"Some people," as Barry Switzer famously declared (rather oddly for a football coach), "are born on third base and go through life thinking they hit a triple." And then there's Donald Trump.
Inheriting a $250 million fortune built by his father on government loans and housing contracts, Trump fell close to the family's corporate welfare tree. He now claims a net worth in the billions and cultivates the myth that he is a "self-made man."
His version of the story doesn't mention the government subsidies, the "too big to fail" debt (continually restructured by bankers who feared going down with him if he defaulted) or the multiple business bankruptcies.
So there stands The Donald on third base, hamming it up for the cameras and periodically awarding himself MVP trophies. Home plate, he's now decided, is the White House.
I have to hand it to the guy. Anyone who can go bust four times running casinos — casinos, for the love of Pete! — then suggest, with a straight face, that he's the man to bring fiscal responsibility and business acumen to Washington, deserves credit for sheer chutzpah.
Perhaps his descent into xenophobic rant is an attempt to distract attention from the weak "self-made man" narrative. Or maybe he's a Democratic mole. Either way, he's bad news for Republican prospects in 2016 and beyond.
Trump's claim that a disproportionate percentage of Mexican immigrants are "criminals, drug dealers, rapists, etc." seems custom crafted to cost the Republican ticket double digit vote percentages.
The first problem with his assertion is that it's flatly false. As syndicated columnist Steve Chapman points out in Reason magazine, Mexican immigrant populations in the U.S. correlate to lower, not higher, violent crime rates. "If Trump wants to avoid rapists, here's some advice: Head for areas with lots of residents who were born in Mexico."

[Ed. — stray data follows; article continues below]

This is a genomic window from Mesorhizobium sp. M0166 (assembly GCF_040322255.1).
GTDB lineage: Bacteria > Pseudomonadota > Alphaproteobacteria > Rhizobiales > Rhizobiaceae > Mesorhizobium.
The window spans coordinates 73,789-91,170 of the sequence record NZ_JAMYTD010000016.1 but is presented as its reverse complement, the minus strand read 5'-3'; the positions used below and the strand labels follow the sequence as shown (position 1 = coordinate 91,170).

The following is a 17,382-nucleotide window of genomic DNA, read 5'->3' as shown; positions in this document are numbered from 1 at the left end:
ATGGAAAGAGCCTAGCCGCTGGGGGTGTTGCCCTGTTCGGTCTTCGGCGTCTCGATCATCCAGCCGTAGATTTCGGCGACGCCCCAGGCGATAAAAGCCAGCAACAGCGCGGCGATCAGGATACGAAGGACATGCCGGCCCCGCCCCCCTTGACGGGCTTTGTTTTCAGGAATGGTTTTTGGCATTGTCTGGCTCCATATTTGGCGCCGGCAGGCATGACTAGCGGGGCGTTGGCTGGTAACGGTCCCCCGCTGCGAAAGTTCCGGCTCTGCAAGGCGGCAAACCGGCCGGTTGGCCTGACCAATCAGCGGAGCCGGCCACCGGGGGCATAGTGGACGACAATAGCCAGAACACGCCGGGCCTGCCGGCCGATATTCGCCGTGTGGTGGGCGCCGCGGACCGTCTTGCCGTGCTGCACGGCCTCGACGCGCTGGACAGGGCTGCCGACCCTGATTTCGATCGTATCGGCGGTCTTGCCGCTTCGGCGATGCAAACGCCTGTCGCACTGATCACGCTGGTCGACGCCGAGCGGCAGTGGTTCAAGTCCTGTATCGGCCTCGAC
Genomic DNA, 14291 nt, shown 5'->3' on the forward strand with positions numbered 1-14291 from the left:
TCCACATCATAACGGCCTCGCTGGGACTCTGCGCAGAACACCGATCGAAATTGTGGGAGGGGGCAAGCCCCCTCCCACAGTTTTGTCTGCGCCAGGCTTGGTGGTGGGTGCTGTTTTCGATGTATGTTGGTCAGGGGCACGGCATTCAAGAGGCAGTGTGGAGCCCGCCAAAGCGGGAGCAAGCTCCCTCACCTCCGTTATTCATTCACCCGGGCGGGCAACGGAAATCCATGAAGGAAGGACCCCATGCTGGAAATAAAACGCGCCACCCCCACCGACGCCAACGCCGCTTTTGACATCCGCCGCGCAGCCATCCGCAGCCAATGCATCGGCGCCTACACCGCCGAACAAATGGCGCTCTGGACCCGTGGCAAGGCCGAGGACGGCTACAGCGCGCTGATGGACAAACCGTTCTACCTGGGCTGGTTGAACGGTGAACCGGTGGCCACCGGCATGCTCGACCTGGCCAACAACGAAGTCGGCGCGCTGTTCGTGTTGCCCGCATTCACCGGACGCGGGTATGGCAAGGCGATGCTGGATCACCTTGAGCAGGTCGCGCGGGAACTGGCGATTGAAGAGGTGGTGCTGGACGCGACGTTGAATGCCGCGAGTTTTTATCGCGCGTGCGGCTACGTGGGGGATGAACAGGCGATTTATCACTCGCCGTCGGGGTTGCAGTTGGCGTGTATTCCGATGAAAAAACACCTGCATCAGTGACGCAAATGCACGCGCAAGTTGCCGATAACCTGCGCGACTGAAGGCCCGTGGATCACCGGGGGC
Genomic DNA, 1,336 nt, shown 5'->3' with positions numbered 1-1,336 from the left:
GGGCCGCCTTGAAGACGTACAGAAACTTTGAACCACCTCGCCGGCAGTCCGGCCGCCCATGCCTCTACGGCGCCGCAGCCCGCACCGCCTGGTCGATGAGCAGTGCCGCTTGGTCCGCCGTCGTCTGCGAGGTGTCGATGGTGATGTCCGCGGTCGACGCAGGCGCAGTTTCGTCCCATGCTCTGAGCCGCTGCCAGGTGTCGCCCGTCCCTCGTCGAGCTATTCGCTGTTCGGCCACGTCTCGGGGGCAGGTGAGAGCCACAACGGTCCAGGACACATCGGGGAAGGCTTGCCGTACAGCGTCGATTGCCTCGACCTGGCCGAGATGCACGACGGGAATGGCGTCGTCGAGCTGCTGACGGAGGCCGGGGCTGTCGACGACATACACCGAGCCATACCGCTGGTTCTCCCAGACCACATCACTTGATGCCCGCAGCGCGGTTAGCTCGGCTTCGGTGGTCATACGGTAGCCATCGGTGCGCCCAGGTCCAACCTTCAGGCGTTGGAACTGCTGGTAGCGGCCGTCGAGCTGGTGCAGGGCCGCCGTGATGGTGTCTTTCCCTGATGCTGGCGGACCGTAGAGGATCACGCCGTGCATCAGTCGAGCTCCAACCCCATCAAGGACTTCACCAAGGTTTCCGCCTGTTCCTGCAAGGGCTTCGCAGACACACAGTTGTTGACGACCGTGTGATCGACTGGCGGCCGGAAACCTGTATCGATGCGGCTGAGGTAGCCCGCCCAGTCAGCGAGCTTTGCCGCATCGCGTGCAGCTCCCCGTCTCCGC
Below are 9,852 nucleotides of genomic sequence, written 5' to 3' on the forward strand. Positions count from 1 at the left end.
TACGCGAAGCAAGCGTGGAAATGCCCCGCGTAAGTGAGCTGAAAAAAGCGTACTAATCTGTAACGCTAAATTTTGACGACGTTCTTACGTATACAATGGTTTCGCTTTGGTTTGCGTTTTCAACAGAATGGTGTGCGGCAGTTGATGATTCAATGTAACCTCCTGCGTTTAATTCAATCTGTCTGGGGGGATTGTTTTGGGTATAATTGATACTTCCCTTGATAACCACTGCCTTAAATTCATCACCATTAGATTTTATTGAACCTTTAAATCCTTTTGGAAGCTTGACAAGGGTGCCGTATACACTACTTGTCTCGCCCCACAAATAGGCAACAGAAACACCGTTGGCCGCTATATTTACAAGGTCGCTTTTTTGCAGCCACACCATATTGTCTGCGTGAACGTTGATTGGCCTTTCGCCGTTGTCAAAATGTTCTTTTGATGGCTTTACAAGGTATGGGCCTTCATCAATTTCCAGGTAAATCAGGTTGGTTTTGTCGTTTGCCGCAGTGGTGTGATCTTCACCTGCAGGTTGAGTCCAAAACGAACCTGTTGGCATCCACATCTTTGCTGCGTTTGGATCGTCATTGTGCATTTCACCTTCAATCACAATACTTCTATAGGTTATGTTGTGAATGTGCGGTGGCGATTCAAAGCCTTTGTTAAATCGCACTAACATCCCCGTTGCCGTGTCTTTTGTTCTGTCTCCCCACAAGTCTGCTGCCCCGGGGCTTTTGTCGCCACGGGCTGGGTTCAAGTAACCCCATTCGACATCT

The second problem is that he's throwing a bomb, fuse lit and hissing, into the GOP's attempt to solve its voter demographic problem. White males (the party's "base") are a shrinking proportion of the electorate. Hispanic voters, on the other hand, are growing in number.
Smart Republicans understand this. At least three candidates — Marco Rubio, Ted Cruz and Jeb Bush — hope to move in at 1600 Pennsylvania Ave. on the strength of significant Hispanic support.
There's a tightrope between the GOP's opportunistic devolution into Know-Nothingism since the days of Reagan and George H.W. Bush (who competed in 1980 for the title of "most open borders candidate") and an appeal to immigrant voters and their families.
And there's Trump, doing unicycle stunts on the tightrope, jostling the other performers' elbows, forcing the PR choice between supporting him, slamming him or trying to ignore him. It's a long way down and the ground below is very hard. Choose carefully.
The Republican Party has two possible political futures: In one, it gets libertarian on immigration. In the other it gives up its hopes for the White House not just in 2016, but for the foreseeable future.
Thomas L. Knapp is director and senior news analyst at the William Lloyd Garrison Center for Libertarian Advocacy Journalism (thegarrisoncenter.org).